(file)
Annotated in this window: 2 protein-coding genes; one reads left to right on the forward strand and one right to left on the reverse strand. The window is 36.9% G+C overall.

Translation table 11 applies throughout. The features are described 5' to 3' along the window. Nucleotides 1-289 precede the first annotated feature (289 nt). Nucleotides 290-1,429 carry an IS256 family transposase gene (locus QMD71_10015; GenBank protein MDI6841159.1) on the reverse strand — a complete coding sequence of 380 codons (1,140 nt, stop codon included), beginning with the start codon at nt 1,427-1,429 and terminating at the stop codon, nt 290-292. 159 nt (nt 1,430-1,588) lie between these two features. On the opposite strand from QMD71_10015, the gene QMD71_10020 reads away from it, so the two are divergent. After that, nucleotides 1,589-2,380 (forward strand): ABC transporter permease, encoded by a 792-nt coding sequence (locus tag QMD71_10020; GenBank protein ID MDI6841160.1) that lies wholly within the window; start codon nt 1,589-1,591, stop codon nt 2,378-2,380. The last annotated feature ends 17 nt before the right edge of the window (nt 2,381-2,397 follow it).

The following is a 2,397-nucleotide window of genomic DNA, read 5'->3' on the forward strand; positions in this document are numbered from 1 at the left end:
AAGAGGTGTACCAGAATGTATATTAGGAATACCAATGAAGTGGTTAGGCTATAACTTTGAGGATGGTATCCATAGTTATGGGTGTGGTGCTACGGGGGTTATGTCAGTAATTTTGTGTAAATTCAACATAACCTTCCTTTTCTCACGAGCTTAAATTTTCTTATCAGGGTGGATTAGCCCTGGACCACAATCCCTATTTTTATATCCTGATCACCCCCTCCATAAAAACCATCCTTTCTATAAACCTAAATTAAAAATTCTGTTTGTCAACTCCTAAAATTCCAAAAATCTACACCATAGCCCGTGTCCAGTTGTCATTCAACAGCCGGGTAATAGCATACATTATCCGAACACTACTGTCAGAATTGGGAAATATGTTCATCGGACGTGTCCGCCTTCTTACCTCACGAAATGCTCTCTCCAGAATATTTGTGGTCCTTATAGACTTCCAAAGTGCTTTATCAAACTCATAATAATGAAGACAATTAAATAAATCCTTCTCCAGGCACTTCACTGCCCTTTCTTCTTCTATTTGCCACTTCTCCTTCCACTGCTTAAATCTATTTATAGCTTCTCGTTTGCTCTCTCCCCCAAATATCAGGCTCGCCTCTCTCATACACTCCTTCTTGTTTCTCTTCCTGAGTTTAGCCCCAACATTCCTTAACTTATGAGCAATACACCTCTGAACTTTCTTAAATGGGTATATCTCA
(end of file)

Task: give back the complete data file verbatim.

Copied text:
Annotated in this window: 2 protein-coding genes; one reads left to right on the forward strand and one right to left on the reverse strand. The window is 36.9% G+C overall.

Translation table 11 applies throughout. The features are described 5' to 3' along the window. Nucleotides 1-289 precede the first annotated feature (289 nt). Nucleotides 290-1,429 carry an IS256 family transposase gene (locus QMD71_10015; GenBank protein MDI6841159.1) on the reverse strand — a complete coding sequence of 380 codons (1,140 nt, stop codon included), beginning with the start codon at nt 1,427-1,429 and terminating at the stop codon, nt 290-292. 159 nt (nt 1,430-1,588) lie between these two features. On the opposite strand from QMD71_10015, the gene QMD71_10020 reads away from it, so the two are divergent. After that, nucleotides 1,589-2,380 (forward strand): ABC transporter permease, encoded by a 792-nt coding sequence (locus tag QMD71_10020; GenBank protein ID MDI6841160.1) that lies wholly within the window; start codon nt 1,589-1,591, stop codon nt 2,378-2,380. The last annotated feature ends 17 nt before the right edge of the window (nt 2,381-2,397 follow it).

The following is a 2,397-nucleotide window of genomic DNA, read 5'->3' on the forward strand; positions in this document are numbered from 1 at the left end:
AAGAGGTGTACCAGAATGTATATTAGGAATACCAATGAAGTGGTTAGGCTATAACTTTGAGGATGGTATCCATAGTTATGGGTGTGGTGCTACGGGGGTTATGTCAGTAATTTTGTGTAAATTCAACATAACCTTCCTTTTCTCACGAGCTTAAATTTTCTTATCAGGGTGGATTAGCCCTGGACCACAATCCCTATTTTTATATCCTGATCACCCCCTCCATAAAAACCATCCTTTCTATAAACCTAAATTAAAAATTCTGTTTGTCAACTCCTAAAATTCCAAAAATCTACACCATAGCCCGTGTCCAGTTGTCATTCAACAGCCGGGTAATAGCATACATTATCCGAACACTACTGTCAGAATTGGGAAATATGTTCATCGGACGTGTCCGCCTTCTTACCTCACGAAATGCTCTCTCCAGAATATTTGTGGTCCTTATAGACTTCCAAAGTGCTTTATCAAACTCATAATAATGAAGACAATTAAATAAATCCTTCTCCAGGCACTTCACTGCCCTTTCTTCTTCTATTTGCCACTTCTCCTTCCACTGCTTAAATCTATTTATAGCTTCTCGTTTGCTCTCTCCCCCAAATATCAGGCTCGCCTCTCTCATACACTCCTTCTTGTTTCTCTTCCTGAGTTTAGCCCCAACATTCCTTAACTTATGAGCAATACACCTCTGAACTTTCTTAAATGGGTATATCTCA